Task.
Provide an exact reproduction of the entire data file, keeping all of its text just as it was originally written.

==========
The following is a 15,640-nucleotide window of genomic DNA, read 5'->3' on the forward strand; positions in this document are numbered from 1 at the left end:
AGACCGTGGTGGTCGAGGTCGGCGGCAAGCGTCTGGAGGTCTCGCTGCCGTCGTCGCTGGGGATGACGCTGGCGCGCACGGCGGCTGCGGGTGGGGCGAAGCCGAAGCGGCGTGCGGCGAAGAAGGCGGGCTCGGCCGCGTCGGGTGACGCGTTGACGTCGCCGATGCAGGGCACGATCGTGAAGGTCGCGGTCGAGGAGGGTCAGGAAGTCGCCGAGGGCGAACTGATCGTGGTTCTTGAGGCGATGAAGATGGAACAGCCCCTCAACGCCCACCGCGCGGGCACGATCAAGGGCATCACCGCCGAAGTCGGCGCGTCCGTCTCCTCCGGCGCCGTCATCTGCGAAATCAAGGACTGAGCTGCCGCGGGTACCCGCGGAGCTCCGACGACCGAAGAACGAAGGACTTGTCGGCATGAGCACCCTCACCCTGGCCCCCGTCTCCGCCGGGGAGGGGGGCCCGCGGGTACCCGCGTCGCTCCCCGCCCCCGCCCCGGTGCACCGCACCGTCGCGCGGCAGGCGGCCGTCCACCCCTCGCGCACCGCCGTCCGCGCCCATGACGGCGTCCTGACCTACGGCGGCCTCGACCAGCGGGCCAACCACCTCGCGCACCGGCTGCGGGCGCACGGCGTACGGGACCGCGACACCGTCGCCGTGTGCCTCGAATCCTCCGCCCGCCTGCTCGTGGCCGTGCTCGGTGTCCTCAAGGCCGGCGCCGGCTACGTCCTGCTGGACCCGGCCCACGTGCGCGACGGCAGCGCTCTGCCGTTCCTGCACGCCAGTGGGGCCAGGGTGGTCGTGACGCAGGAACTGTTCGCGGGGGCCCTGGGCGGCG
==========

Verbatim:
The following is a 15,640-nucleotide window of genomic DNA, read 5'->3' on the forward strand; positions in this document are numbered from 1 at the left end:
AGACCGTGGTGGTCGAGGTCGGCGGCAAGCGTCTGGAGGTCTCGCTGCCGTCGTCGCTGGGGATGACGCTGGCGCGCACGGCGGCTGCGGGTGGGGCGAAGCCGAAGCGGCGTGCGGCGAAGAAGGCGGGCTCGGCCGCGTCGGGTGACGCGTTGACGTCGCCGATGCAGGGCACGATCGTGAAGGTCGCGGTCGAGGAGGGTCAGGAAGTCGCCGAGGGCGAACTGATCGTGGTTCTTGAGGCGATGAAGATGGAACAGCCCCTCAACGCCCACCGCGCGGGCACGATCAAGGGCATCACCGCCGAAGTCGGCGCGTCCGTCTCCTCCGGCGCCGTCATCTGCGAAATCAAGGACTGAGCTGCCGCGGGTACCCGCGGAGCTCCGACGACCGAAGAACGAAGGACTTGTCGGCATGAGCACCCTCACCCTGGCCCCCGTCTCCGCCGGGGAGGGGGGCCCGCGGGTACCCGCGTCGCTCCCCGCCCCCGCCCCGGTGCACCGCACCGTCGCGCGGCAGGCGGCCGTCCACCCCTCGCGCACCGCCGTCCGCGCCCATGACGGCGTCCTGACCTACGGCGGCCTCGACCAGCGGGCCAACCACCTCGCGCACCGGCTGCGGGCGCACGGCGTACGGGACCGCGACACCGTCGCCGTGTGCCTCGAATCCTCCGCCCGCCTGCTCGTGGCCGTGCTCGGTGTCCTCAAGGCCGGCGCCGGCTACGTCCTGCTGGACCCGGCCCACGTGCGCGACGGCAGCGCTCTGCCGTTCCTGCACGCCAGTGGGGCCAGGGTGGTCGTGACGCAGGAACTGTTCGCGGGGGCCCTGGGCGGCG